Additionally, Lockheed Martin (NYSE:LMT) builds the Joint Air-to-Surface Standoff Missile -- Extended Range (JASSM-ER), which the Air Force intends to use as CHAMP's delivery mechanism. A cruise missile with an estimated range in excess of 600 miles, JASSM-ER will itself be deployable from combat aircraft such as F-15 and F-16 fighter jets, B-1 and B-52 bombers, and the F-35 stealth fighter -- extending CHAMP's reach even further.

To date, Military Embedded Systems notes that the Air Force Research Laboratory has contracted Boeing to build only five CHAMP devices. But the trend in Pentagon acquisitions projects suggests the Air Force could soon be building these weapons en masse. From MALD-J radar-jamming drones to Switchblade kamikaze guided rockets and now CHAMP mini-electromagnetic-pulse weapons, the Air Force seems intent on fighting its next war more or less entirely by remote control.

To the extent CHAMP makes that easier for them, I expect it to be a very popular product indeed.[/QUOTE]

http://www.fool.com/investing/genera...gyholnk0000001

US weaponry just gets scarier as time progresses. If Boeing's EMP technology does live up to its claims, this would be a very crippling and efficient weapon. At the very least it does seem to factor in civilian collateral as well.

Let's just hope that this EMP tech, like so much other military equipment doesn't fall into the wrong hands.
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  #2  
Old 05-25-2015, 01:26 PM
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Well, not quite so scary.

1) It spares (or could) civilian infrastructure.

2) It would require air supremacy in order for the not so small drone carrying it to fly and attack with impunity.

3) More accurate weapons with less risk of "collateral damage" are generally a positive development, assuming they have to be used at all.

I do wonder what the power source for this gadget could be. Even with the "pinpoint accuracy" (assuming one can call a building a pinpoint), it must take a lot of kilowatts to fire and actually disable something. Batteries? Fuel cell? Flash bulbs? Capacitors?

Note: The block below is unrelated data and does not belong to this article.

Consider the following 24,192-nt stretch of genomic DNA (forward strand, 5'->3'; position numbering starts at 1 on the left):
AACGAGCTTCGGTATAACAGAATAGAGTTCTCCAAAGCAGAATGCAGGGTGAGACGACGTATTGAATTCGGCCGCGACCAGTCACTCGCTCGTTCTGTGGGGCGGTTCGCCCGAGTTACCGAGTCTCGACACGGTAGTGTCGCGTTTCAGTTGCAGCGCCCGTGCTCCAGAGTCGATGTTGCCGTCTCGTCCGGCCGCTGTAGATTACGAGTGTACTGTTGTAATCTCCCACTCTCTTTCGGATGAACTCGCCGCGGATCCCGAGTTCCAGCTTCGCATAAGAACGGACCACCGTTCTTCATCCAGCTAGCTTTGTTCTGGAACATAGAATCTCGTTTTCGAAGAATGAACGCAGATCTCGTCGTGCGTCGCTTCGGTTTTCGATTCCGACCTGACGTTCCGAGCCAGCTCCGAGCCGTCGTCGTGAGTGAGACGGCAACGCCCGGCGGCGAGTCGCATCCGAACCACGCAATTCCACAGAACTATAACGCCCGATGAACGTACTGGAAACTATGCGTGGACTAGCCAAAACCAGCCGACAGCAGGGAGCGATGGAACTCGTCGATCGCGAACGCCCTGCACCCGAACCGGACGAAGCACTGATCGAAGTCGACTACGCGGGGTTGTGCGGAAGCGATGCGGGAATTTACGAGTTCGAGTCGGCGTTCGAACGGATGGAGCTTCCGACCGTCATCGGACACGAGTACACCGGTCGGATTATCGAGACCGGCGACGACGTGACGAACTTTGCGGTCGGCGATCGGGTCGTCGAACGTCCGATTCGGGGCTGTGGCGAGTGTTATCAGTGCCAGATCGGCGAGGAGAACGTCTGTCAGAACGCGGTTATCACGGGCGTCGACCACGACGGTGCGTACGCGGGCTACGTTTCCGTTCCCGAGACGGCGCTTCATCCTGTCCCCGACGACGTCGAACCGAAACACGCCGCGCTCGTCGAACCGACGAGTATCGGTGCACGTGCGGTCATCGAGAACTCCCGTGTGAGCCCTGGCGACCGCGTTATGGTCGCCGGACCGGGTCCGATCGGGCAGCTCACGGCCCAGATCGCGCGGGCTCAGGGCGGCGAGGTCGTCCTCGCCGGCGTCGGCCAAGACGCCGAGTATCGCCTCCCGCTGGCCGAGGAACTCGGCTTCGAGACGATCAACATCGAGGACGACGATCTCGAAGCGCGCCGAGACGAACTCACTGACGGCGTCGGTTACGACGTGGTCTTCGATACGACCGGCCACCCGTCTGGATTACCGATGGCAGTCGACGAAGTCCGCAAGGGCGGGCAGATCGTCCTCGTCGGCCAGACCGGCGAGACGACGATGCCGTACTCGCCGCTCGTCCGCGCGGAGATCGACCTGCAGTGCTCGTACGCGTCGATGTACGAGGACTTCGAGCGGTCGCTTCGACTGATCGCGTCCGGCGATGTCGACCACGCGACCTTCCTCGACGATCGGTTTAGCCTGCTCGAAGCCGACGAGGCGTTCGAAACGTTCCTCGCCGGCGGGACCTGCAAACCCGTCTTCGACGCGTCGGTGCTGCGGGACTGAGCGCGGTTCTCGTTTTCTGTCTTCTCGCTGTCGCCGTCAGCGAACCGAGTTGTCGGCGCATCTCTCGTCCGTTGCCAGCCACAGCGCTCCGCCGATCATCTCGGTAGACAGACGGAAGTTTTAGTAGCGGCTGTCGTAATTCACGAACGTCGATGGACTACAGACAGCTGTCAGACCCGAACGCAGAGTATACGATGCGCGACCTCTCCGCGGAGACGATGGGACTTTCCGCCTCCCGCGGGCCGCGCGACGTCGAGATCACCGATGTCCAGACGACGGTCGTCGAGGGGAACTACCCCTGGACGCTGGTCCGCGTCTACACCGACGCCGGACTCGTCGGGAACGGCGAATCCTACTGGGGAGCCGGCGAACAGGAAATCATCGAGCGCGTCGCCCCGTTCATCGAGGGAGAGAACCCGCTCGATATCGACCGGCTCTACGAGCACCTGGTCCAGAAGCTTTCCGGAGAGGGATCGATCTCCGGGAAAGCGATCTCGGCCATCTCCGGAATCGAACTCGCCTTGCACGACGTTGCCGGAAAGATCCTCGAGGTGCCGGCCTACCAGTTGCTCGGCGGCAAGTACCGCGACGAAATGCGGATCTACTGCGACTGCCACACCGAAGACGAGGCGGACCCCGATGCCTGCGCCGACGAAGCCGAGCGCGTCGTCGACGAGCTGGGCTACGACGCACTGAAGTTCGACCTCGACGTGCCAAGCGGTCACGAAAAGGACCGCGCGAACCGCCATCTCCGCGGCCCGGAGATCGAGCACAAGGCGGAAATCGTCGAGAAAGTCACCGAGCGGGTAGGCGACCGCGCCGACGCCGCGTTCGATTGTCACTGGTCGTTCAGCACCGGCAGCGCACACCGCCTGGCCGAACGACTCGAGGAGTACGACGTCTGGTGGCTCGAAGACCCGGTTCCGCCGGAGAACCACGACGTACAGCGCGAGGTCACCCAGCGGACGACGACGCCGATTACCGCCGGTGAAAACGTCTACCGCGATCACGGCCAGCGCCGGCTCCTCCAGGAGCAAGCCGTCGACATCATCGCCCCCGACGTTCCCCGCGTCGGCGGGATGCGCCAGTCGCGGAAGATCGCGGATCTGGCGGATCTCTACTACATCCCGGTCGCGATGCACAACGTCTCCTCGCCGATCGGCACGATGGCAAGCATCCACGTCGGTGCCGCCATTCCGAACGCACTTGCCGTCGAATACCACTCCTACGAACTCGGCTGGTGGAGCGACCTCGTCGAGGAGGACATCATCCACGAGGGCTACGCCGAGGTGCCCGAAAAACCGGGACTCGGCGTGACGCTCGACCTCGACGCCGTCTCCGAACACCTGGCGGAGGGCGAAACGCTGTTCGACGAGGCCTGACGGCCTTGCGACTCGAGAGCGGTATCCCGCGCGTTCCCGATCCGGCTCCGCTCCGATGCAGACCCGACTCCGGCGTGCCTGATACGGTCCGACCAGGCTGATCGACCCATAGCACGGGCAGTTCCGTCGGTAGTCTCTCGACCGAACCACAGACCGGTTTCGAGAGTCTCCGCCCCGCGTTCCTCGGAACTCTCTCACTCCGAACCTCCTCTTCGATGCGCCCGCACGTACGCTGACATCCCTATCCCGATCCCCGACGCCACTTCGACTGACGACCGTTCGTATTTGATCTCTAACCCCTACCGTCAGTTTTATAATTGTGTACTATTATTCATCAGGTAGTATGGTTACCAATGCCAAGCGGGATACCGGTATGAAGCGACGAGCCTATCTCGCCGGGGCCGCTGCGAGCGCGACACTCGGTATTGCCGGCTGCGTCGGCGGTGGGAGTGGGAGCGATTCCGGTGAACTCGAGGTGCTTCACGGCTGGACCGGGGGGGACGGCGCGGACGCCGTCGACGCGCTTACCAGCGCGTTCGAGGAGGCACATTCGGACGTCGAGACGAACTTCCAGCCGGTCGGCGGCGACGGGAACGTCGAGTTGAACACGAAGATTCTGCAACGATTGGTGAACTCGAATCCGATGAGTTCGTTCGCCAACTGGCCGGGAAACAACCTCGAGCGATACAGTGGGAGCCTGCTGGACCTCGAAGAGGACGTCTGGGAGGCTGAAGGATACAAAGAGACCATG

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Old 05-25-2015, 02:43 PM
william the wierd william the wierd is offline
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Originally Posted by PBTime View Post
Well, not quite so scary.

1) It spares (or could) civilian infrastructure.

2) It would require air supremacy in order for the not so small drone carrying it to fly and attack with impunity.

3) More accurate weapons with less risk of "collateral damage" are generally a positive development, assuming they have to be used at all.

I do wonder what the power source for this gadget could be. Even with the "pinpoint accuracy" (assuming one can call a building a pinpoint), it must take a lot of kilowatts to fire and actually disable something. Batteries? Fuel cell? Flash bulbs? Capacitors?
Basically just miniaturized radar. At the ETA school in Great Lakes IL, a relatively low power radar for the 60s/70s, did huge damage during a momentary sweep. Based on that, the details are still classified so far as I know, a maser the size of a laser pointer should be more than adequate to do the damage claimed.

This being a military project I would add two zeroes to the cost of an off the shelf laser pointer for guesstimated price to the taxpayer. Target the AD radar going in and you don't need no blinking air superiority. Interceptor pilots dealing with instrument panel electrical fires experience highly degraded combat capability or so I'm told. So, no problem there.